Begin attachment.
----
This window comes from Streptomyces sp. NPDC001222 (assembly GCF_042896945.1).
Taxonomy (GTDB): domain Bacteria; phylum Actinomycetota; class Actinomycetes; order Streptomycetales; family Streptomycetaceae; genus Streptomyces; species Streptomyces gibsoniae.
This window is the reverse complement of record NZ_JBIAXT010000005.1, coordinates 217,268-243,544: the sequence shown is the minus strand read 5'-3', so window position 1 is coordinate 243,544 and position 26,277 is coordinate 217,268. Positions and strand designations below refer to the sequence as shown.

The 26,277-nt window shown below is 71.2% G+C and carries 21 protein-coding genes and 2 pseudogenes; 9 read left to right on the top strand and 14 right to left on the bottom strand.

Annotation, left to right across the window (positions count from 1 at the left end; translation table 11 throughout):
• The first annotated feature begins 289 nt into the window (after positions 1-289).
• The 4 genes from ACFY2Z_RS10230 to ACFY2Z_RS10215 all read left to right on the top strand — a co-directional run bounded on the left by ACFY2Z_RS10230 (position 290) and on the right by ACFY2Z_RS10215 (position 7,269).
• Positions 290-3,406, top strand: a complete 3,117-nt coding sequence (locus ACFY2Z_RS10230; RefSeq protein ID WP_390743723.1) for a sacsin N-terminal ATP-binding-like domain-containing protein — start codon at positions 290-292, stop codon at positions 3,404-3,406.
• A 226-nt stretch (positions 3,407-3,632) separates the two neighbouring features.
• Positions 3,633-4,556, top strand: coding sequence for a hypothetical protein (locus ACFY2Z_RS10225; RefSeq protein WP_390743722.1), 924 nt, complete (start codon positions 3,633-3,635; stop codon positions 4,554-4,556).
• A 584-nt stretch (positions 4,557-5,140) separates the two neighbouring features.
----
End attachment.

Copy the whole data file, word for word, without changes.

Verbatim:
This window comes from Streptomyces sp. NPDC001222 (assembly GCF_042896945.1).
Taxonomy (GTDB): domain Bacteria; phylum Actinomycetota; class Actinomycetes; order Streptomycetales; family Streptomycetaceae; genus Streptomyces; species Streptomyces gibsoniae.
This window is the reverse complement of record NZ_JBIAXT010000005.1, coordinates 217,268-243,544: the sequence shown is the minus strand read 5'-3', so window position 1 is coordinate 243,544 and position 26,277 is coordinate 217,268. Positions and strand designations below refer to the sequence as shown.

The 26,277-nt window shown below is 71.2% G+C and carries 21 protein-coding genes and 2 pseudogenes; 9 read left to right on the top strand and 14 right to left on the bottom strand.

Annotation, left to right across the window (positions count from 1 at the left end; translation table 11 throughout):
• The first annotated feature begins 289 nt into the window (after positions 1-289).
• The 4 genes from ACFY2Z_RS10230 to ACFY2Z_RS10215 all read left to right on the top strand — a co-directional run bounded on the left by ACFY2Z_RS10230 (position 290) and on the right by ACFY2Z_RS10215 (position 7,269).
• Positions 290-3,406, top strand: a complete 3,117-nt coding sequence (locus ACFY2Z_RS10230; RefSeq protein ID WP_390743723.1) for a sacsin N-terminal ATP-binding-like domain-containing protein — start codon at positions 290-292, stop codon at positions 3,404-3,406.
• A 226-nt stretch (positions 3,407-3,632) separates the two neighbouring features.
• Positions 3,633-4,556, top strand: coding sequence for a hypothetical protein (locus ACFY2Z_RS10225; RefSeq protein WP_390743722.1), 924 nt, complete (start codon positions 3,633-3,635; stop codon positions 4,554-4,556).
• A 584-nt stretch (positions 4,557-5,140) separates the two neighbouring features.